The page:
The final index can be used to rank order each municipality based on the likelihood that it will be visited in December by people who do not live in that region.

These values were then used to generate the following cartogram:


  • You can explore the map right down to the municipal level
  • The shades of blue represent the percentage change in surface area relative to the region’s usual size. This is affected by the rank as well as the relative difference in the ranks surrounding the area.
  • National parks are included as well as major cities as you zoom in for context
  • The top 20 sites are highlighted with the concentrically banded points
  • Clicking anywhere on the map will return the overall rank for that region

Cartograms have been around since the 1800s. They provide us with a new perspective to our world by taking a thematic variable and typically substituting it for the area of the land that it represents.

The creation of cartograms comes with several challenges as regions must be scaled and still fit together. A recent (2004) and popular method of generating contiguous cartograms is the Gastner-Newman Method. This method is faster, conceptually simpler to understand and produces easily readable cartograms. The algorithm guarantees topology and general shape preservation (albeit with some distortion). This method allows its users to choose their own balance between good density equalization and low distortion of map regions, making it flexible for a wide variety of applications.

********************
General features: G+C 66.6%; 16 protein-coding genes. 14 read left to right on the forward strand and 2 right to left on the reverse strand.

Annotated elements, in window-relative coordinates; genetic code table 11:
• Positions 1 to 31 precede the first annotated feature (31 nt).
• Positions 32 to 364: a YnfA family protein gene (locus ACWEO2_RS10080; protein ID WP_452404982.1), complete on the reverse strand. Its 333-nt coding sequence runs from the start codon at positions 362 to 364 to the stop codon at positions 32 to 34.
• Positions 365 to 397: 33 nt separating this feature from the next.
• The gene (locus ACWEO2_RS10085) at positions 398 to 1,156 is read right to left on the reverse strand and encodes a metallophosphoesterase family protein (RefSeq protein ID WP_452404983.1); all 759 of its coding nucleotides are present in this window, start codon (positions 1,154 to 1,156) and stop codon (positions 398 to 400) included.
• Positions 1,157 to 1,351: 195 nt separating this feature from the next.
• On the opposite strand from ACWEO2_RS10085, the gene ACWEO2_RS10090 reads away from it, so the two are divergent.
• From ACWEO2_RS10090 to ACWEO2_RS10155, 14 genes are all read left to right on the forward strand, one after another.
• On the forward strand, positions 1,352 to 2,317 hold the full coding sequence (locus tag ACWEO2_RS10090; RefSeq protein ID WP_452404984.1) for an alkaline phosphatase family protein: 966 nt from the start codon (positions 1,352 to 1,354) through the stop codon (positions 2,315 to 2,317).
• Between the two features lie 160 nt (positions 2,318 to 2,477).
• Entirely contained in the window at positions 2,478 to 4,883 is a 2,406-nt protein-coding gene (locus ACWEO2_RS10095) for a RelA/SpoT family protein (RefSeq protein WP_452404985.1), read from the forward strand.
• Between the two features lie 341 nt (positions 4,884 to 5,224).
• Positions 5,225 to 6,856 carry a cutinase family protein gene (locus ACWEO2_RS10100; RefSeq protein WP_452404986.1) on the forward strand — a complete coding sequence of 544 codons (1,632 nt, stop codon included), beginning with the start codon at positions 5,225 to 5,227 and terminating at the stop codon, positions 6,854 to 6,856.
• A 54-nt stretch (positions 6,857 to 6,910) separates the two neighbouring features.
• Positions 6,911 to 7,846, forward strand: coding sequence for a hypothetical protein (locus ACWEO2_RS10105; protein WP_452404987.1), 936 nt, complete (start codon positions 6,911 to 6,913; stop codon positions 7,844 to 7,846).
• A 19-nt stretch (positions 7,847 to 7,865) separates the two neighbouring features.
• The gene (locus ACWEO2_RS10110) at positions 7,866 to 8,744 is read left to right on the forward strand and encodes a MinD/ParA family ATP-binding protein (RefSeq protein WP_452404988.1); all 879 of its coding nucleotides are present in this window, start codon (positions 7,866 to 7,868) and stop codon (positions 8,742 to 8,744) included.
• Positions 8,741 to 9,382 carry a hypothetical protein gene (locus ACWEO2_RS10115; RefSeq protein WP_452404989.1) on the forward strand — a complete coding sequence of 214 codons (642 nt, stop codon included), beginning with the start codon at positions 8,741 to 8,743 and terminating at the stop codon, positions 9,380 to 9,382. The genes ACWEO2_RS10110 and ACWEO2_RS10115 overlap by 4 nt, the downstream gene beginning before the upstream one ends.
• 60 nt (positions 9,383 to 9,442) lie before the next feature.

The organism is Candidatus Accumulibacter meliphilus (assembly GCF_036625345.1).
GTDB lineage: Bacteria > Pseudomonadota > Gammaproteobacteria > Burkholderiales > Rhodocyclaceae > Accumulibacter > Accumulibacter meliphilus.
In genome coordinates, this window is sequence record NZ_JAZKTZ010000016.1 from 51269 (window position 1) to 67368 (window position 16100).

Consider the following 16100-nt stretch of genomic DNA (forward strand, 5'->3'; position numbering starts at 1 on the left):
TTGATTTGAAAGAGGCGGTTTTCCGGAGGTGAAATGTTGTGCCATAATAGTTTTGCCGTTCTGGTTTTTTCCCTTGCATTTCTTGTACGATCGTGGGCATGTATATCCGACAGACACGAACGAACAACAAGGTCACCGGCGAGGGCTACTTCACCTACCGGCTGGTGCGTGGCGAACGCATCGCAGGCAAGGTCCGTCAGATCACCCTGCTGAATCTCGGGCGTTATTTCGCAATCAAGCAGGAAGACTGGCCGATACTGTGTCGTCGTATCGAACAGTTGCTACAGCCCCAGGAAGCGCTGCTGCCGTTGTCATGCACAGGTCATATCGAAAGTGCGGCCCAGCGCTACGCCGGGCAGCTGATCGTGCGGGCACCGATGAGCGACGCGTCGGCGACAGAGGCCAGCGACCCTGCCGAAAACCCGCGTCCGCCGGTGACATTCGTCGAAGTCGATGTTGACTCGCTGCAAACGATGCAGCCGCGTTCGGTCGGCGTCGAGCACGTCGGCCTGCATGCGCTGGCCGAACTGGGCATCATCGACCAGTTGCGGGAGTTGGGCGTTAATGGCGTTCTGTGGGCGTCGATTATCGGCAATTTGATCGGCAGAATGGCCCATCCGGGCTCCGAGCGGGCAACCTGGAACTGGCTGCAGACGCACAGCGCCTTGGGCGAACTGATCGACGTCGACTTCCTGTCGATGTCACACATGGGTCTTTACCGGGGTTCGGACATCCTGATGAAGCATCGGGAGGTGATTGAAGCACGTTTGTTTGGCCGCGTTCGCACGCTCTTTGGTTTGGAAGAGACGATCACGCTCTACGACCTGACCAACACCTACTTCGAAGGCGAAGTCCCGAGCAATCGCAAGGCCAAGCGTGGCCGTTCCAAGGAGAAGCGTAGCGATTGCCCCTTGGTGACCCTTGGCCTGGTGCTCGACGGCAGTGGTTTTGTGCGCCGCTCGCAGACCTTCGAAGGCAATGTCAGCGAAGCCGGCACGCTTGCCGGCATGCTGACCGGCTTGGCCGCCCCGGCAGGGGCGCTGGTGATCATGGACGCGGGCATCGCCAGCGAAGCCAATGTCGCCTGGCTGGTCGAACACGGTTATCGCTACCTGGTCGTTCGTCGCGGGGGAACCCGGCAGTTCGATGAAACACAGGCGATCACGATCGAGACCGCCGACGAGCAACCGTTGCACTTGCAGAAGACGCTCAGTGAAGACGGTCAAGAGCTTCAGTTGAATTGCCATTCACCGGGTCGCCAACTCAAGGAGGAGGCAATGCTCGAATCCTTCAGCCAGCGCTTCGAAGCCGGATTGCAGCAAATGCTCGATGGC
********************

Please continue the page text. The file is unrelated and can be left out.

Now I need YOUR help.

Taking this one step further, I’ve configured a crowd sourcing web application which will allow users to post about their holiday destinations in a collaborative manner.

You will be able to access this from anywhere on any device and see information contributed by all users of the application. My hope with this is that this information will further support the outcome of the formula and cartogram produced in this exercise.


Please share far and wide and happy holidays!